The Vermont House of Representatives has given preliminary approval to its second budget of the year, but the latest spending plan looks destined for the same gubernatorial veto the first one got.
The budget impasse between the Republican governor and Democratic lawmakers is now into June. With the fiscal year set to expire on June 30, the prospect of a government shutdown is becoming more real by the day.
So House and Senate lawmakers have offered up a plan: take all the parts of the budget that Gov. Phil Scott and lawmakers agree on — which is all but $34 million of the $5.8 billion — and pass it into law.
House Speaker Mitzi Johnson said that way both sides can negotiate their remaining differences without having to worry about a lapse in government services if they can’t reach agreement by July 1.
“This bill is all about all of the pieces that we agree on,” Johnson said Friday. “We are not asking [the governor] to sign a bill with a tax increase.”
The House gave preliminary approval to that bill on Friday afternoon. It does not, however, seem to have accomplished its intended goal.
“The budget as proposed is effectively the same as the one that the governor's vetoed, in that it still contains a major area of disagreement,” said Jason Gibbs, Scott's chief of staff, on Friday.
That “major area of disagreement” centers on statewide property taxes. The governor wants to use $34 million in one-time money to avoid an increase in statewide property tax rates next year. Lawmakers want to use the money instead to buy down future pension obligations.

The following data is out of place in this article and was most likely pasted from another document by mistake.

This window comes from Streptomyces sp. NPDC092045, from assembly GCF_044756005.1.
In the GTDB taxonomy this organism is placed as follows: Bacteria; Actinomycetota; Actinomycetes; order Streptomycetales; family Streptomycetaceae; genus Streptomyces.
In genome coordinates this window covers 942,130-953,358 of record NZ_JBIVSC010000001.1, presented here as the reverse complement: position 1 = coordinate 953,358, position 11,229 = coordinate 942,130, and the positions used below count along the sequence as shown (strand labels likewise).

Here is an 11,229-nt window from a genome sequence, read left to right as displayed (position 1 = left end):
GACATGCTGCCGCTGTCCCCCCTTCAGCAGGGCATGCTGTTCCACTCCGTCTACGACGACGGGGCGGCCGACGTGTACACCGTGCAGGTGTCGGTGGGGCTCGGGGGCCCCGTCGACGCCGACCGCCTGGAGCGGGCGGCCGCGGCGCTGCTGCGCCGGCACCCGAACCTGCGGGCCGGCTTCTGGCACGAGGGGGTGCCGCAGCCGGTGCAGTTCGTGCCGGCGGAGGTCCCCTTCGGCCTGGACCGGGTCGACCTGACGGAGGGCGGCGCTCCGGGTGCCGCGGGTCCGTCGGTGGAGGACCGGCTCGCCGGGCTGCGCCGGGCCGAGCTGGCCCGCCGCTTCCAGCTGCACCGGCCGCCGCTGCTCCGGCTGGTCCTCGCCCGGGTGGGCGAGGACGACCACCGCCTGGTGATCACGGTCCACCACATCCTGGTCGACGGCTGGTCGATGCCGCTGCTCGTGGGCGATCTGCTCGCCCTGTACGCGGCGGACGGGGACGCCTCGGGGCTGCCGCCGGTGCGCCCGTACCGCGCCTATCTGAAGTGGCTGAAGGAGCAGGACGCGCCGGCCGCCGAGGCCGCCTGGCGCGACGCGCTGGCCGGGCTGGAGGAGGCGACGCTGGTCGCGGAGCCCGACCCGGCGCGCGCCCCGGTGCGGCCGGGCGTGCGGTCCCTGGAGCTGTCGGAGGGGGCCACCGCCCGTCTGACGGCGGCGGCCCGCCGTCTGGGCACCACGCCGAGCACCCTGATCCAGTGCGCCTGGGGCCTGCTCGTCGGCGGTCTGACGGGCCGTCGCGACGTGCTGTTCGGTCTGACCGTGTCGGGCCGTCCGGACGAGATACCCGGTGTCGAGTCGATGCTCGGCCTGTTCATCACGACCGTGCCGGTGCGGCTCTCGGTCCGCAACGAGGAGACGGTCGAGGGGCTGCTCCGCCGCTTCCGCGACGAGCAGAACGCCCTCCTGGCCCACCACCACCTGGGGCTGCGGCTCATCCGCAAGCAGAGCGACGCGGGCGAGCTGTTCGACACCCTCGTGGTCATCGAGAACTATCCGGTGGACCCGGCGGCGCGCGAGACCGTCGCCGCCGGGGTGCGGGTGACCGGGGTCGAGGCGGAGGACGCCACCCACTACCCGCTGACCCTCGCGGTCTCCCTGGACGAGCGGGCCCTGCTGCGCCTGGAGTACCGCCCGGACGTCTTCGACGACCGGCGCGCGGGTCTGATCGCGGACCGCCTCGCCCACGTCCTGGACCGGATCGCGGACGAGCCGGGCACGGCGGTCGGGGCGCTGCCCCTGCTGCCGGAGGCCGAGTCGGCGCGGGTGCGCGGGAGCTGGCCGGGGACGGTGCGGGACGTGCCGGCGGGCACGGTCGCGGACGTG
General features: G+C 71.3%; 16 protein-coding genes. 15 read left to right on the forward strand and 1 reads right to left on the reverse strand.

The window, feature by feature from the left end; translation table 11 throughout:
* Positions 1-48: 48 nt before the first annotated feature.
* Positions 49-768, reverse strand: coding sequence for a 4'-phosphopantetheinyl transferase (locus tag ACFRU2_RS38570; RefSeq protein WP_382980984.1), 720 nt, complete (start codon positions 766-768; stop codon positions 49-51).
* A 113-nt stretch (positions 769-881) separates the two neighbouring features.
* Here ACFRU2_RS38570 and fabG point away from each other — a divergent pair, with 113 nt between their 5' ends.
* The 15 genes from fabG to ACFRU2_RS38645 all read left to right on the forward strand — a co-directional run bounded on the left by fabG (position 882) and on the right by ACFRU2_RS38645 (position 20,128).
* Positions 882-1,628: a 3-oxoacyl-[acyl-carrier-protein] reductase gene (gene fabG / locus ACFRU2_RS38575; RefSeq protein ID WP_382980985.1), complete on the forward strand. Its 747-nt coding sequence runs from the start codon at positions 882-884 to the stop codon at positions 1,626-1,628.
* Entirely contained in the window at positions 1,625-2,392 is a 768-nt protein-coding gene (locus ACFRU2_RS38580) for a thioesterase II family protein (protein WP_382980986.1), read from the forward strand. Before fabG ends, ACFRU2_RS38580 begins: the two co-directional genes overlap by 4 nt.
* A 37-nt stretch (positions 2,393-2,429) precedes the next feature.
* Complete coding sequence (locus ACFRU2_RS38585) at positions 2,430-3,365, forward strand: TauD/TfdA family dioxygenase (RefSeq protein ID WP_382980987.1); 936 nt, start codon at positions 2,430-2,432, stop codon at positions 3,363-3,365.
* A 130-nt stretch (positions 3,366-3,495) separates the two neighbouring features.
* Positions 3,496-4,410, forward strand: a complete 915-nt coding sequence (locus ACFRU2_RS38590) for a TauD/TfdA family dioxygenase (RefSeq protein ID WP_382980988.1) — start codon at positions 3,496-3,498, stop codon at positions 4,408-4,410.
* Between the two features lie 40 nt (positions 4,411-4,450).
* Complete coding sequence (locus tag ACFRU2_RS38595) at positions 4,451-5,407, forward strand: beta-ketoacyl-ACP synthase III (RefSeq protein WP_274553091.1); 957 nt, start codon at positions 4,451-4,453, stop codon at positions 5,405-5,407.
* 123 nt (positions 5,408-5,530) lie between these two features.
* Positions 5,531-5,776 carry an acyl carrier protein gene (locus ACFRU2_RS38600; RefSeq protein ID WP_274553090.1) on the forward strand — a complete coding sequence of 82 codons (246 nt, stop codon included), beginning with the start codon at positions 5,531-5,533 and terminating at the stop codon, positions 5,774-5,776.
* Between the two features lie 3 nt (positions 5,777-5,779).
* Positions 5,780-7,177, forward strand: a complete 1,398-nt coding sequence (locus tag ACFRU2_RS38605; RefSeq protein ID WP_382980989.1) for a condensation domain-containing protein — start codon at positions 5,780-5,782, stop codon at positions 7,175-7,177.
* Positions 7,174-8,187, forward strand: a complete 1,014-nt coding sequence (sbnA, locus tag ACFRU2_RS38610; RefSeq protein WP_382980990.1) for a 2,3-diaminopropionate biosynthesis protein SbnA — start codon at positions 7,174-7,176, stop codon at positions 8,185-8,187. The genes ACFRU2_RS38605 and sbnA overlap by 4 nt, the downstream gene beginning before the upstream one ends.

The budget passed by House lawmakers Friday doesn’t contemplate property tax rates at all. They say their latest budget plan reserves that fight for a separate bill.
But Gibbs says there’s a still a problem: under existing law, if lawmakers do nothing related to property tax rates between now and July 1, then the rate for businesses and second-homeowners will automatically jump by 5.5 cents.
“And as a result would put [lawmakers] in the position of being able to delay the negotiation on non-residential property tax rates to the point of July 1, when it would automatically increase,” Gibbs said.
If lawmakers want to take the prospect of a government shutdown off the table, then Gibbs said they need to pass a budget that undoes that automatic increase.
So far at least, lawmakers say they’re unwilling to do it, which leaves the two sides no closer to an agreement than they were when the impasse began.